Single-use masks are made of polypropylene (PP) plastic which can’t be recycled. It takes hundreds of years to break down and waste keeps going into the water, impacting fish populations and trashing our waters.

Welsh government is trying to reduce waste and aims to send zero waste to landfills by 2050 as well as recycling 70% of its waste. The government made clear that disposable masks cannot be recycled and mentioned that plastic waste will outlive the pandemic.

Micheal Oshman, the CEO of Green Restaurant Association, tries to find better solutions than single-use products. As he suggested, restaurants could use disposable packaging with high post-consumer waste or use a QR code for customers to read their menu instead of using disposable ones.

Photo by Albert Hu / Unsplash

Plastic waste in numbers

Let’s see some numbers and get an idea of the waste that is made in the last months, shall we?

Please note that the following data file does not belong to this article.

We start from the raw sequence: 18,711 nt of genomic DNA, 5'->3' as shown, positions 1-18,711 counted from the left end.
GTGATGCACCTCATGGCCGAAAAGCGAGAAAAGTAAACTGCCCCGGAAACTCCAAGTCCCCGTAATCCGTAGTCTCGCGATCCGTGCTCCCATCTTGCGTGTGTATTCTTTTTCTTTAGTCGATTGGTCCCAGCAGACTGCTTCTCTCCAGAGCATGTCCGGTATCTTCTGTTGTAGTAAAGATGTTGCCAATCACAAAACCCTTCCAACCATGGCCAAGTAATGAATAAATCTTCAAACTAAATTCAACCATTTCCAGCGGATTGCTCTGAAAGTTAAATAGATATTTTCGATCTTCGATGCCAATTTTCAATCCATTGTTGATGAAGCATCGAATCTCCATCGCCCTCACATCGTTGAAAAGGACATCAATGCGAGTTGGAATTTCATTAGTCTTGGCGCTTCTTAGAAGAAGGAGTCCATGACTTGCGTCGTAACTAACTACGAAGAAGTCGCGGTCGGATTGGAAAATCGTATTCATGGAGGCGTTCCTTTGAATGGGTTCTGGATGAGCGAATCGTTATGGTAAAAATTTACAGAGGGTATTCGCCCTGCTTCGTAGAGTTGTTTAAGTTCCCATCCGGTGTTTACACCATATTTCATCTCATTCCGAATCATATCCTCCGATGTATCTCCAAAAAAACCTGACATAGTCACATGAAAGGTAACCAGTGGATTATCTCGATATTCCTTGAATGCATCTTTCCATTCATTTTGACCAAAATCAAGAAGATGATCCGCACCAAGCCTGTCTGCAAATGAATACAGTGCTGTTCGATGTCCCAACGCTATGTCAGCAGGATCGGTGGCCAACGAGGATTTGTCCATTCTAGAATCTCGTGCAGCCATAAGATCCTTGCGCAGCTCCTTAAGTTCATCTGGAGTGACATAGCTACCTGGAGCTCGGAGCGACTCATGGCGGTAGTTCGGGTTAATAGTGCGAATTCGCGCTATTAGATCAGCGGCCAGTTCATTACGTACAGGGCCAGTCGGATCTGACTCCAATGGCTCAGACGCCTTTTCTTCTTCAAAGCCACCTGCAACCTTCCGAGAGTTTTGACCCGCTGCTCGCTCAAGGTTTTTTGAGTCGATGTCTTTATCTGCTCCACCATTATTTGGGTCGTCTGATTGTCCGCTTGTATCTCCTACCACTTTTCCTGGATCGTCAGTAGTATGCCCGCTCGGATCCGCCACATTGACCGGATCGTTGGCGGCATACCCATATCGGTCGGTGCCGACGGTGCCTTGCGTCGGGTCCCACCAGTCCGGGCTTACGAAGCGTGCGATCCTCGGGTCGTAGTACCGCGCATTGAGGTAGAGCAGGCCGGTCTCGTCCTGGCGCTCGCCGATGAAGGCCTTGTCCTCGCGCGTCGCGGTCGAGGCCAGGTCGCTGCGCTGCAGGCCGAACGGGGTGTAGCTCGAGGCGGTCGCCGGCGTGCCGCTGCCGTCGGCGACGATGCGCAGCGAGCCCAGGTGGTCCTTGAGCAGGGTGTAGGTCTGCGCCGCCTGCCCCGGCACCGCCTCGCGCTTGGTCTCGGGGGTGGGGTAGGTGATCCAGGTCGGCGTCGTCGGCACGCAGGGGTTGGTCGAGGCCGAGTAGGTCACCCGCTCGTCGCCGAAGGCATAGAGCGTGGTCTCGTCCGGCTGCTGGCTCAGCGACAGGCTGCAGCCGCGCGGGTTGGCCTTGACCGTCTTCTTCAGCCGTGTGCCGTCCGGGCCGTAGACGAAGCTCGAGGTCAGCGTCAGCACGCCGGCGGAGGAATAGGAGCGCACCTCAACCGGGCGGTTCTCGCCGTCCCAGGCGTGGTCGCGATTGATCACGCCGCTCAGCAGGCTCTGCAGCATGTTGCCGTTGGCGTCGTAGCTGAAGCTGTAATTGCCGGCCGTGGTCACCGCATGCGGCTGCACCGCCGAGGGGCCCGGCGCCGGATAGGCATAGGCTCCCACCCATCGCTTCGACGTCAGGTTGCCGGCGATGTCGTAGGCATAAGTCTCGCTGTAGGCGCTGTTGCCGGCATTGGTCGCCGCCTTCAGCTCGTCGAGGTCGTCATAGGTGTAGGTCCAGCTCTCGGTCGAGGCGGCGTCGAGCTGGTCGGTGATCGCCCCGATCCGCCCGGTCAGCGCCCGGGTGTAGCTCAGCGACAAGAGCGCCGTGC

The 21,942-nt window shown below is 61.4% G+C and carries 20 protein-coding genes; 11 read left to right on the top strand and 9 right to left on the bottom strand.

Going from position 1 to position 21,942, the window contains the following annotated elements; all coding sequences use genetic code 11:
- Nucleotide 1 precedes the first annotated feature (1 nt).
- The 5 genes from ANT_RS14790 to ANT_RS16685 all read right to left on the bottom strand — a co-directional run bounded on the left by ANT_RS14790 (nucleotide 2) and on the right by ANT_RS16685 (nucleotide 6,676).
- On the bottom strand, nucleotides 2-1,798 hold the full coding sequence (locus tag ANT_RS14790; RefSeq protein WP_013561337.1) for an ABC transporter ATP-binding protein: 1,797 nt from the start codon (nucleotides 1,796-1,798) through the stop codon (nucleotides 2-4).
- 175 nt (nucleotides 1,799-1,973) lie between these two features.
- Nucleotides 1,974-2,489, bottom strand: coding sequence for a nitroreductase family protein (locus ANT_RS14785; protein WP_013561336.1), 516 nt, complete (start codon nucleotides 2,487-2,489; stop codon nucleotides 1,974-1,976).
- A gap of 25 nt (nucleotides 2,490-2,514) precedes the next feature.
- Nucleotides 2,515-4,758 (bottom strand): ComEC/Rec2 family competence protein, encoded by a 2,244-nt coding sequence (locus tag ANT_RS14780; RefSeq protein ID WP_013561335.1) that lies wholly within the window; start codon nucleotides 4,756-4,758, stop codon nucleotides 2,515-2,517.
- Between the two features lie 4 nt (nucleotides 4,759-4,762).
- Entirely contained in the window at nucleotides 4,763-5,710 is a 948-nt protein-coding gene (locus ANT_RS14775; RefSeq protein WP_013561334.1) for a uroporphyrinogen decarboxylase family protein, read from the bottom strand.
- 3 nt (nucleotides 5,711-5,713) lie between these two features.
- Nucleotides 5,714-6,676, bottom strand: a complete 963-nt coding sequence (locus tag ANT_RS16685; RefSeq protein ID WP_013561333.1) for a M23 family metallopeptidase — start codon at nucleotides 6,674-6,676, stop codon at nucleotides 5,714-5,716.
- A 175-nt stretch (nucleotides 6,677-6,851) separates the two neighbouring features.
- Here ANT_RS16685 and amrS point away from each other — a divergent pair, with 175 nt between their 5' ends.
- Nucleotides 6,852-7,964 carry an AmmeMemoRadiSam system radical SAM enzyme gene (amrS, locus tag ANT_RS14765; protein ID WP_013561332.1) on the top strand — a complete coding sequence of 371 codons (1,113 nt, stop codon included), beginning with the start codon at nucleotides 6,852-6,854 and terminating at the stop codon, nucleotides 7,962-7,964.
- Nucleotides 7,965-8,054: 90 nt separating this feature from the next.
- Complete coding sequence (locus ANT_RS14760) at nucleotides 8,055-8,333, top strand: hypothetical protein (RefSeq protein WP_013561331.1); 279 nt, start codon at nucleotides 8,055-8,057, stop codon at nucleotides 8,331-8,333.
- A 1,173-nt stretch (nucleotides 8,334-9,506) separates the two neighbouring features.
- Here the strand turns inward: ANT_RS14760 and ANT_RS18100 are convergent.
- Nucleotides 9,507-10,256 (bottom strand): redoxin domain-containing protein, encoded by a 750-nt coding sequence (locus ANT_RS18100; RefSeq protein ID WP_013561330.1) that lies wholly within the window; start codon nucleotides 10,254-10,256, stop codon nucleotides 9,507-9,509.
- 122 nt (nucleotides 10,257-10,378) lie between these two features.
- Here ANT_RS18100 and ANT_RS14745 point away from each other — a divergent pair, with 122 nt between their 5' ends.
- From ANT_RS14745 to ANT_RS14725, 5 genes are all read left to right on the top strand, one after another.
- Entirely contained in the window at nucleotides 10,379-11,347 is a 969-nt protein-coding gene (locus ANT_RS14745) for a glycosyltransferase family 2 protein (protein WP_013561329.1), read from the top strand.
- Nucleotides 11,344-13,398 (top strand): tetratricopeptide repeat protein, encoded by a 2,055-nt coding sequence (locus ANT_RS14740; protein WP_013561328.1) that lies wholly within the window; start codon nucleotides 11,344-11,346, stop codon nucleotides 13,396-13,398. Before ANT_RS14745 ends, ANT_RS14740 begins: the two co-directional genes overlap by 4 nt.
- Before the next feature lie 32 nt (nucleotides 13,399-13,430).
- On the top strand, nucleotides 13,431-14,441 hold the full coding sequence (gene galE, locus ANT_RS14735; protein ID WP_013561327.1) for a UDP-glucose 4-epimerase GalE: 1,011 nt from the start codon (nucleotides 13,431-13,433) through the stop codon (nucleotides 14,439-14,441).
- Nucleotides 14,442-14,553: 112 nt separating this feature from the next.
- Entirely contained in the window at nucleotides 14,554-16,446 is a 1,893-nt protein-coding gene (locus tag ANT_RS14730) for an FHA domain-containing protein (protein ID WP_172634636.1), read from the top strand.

• According to Thailand Environmental Institute, 1.5 million face masks are being disposed of every day in the country.
  • Plastic pollution is expected to get increased by 40% in the next decade.
  • Global sales of disposable face masks were $800 million in 2019 and $166 billion in 2020, according to Grand View Research.
  • Singapore’s eight week lockdown led to 1470 tons of plastic waste from take-out packaging and food delivery alone.

What could change?

There are many alternatives to single-use products: reusable masks that we wash carefully, refilling hand sanitizer bottles, washing our hands instead of using plastic gloves, and using our own reusable cups and bags (if your region allows you to use them at grocery stores and other public places).

Companies are even trying to find brand new alternatives such as face masks from organic materials like coffee. Yes, coffee, you heard it right! A Vietnamese company created the first biodegradable face masks from coffee in the world. This mask offers full protection and is also suitable for sensitive skins.

What we want to say is that there are always new ways—we just need to be creative. A little more intentional effort to reduce long term environmental impact will lead to a more healthier and cleaner world. We're sure it is worth it!